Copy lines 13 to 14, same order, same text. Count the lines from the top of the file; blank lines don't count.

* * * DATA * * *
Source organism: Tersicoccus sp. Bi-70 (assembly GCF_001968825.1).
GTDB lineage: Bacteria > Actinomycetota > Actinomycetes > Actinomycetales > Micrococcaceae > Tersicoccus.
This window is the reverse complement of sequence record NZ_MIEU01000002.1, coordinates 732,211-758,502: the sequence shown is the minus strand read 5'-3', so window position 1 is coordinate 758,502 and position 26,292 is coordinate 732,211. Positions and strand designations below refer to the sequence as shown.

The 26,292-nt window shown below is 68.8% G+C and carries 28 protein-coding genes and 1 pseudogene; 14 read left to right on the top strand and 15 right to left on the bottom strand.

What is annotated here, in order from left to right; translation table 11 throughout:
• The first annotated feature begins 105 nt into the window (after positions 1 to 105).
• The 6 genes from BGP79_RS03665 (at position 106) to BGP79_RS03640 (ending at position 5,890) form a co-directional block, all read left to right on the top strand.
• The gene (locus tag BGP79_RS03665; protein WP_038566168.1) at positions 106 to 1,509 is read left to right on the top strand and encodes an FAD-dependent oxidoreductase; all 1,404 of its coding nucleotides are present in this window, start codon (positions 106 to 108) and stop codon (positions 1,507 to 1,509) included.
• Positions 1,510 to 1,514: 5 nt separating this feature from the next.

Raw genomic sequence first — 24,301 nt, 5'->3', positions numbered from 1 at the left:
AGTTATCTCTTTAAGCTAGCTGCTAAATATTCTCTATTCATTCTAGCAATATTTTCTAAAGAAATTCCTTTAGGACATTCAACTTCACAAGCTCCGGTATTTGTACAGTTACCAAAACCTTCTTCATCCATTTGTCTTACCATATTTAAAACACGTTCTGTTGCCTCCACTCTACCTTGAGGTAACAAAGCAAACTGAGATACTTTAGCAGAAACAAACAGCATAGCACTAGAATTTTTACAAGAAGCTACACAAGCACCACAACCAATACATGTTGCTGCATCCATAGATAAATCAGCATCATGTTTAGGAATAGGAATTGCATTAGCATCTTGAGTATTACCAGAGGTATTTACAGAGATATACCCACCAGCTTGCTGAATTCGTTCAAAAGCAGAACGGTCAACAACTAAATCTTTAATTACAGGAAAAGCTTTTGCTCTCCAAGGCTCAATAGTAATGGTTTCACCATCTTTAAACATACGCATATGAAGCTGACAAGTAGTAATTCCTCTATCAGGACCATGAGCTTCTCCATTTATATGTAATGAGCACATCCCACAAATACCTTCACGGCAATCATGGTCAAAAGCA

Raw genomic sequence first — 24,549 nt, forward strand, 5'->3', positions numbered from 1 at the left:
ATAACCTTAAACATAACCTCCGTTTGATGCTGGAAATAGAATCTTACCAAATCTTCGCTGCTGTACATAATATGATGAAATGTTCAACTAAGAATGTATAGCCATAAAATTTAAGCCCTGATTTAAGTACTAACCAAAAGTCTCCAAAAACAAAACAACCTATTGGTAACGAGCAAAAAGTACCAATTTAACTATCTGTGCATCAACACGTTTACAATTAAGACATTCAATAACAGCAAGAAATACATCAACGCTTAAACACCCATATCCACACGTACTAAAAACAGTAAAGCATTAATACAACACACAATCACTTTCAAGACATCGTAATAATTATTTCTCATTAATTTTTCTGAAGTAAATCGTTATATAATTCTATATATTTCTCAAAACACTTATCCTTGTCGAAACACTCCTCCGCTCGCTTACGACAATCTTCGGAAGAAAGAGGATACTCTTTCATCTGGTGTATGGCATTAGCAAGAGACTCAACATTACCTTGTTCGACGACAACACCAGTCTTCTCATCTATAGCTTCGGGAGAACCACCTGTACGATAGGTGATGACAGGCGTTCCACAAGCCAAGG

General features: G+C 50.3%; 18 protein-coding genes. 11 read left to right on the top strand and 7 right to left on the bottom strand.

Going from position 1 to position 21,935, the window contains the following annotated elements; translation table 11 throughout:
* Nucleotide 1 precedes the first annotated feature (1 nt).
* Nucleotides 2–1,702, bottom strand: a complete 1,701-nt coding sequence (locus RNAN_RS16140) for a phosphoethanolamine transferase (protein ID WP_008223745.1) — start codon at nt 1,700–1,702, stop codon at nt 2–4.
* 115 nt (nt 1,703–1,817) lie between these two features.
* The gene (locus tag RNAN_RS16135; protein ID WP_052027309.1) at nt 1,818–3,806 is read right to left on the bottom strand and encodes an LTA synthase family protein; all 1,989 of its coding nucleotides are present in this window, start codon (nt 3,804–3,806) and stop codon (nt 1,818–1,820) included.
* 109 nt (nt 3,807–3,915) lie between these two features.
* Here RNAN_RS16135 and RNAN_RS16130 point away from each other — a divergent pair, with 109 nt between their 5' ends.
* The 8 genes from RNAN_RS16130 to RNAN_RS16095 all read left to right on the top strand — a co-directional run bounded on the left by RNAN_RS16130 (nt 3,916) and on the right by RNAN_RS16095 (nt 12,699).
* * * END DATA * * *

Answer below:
ATAACCTTAAACATAACCTCCGTTTGATGCTGGAAATAGAATCTTACCAAATCTTCGCTGCTGTACATAATATGATGAAATGTTCAACTAAGAATGTATAGCCATAAAATTTAAGCCCTGATTTAAGTACTAACCAAAAGTCTCCAAAAACAAAACAACCTATTGGTAACGAGCAAAAAGTACCAATTTAACTATCTGTGCATCAACACGTTTACAATTAAGACATTCAATAACAGCAAGAAATACATCAACGCTTAAACACCCATATCCACACGTACTAAAAACAGTAAAGCATTAATACAACACACAATCACTTTCAAGACATCGTAATAATTATTTCTCATTAATTTTTCTGAAGTAAATCGTTATATAATTCTATATATTTCTCAAAACACTTATCCTTGTCGAAACACTCCTCCGCTCGCTTACGACAATCTTCGGAAGAAAGAGGATACTCTTTCATCTGGTGTATGGCATTAGCAAGAGACTCAACATTACCTTGTTCGACGACAACACCAGTCTTCTCATCTATAGCTTCGGGAGAACCACCTGTACGATAGGTGATGACAGGCGTTCCACAAGCCAAGG

General features: G+C 50.3%; 18 protein-coding genes. 11 read left to right on the top strand and 7 right to left on the bottom strand.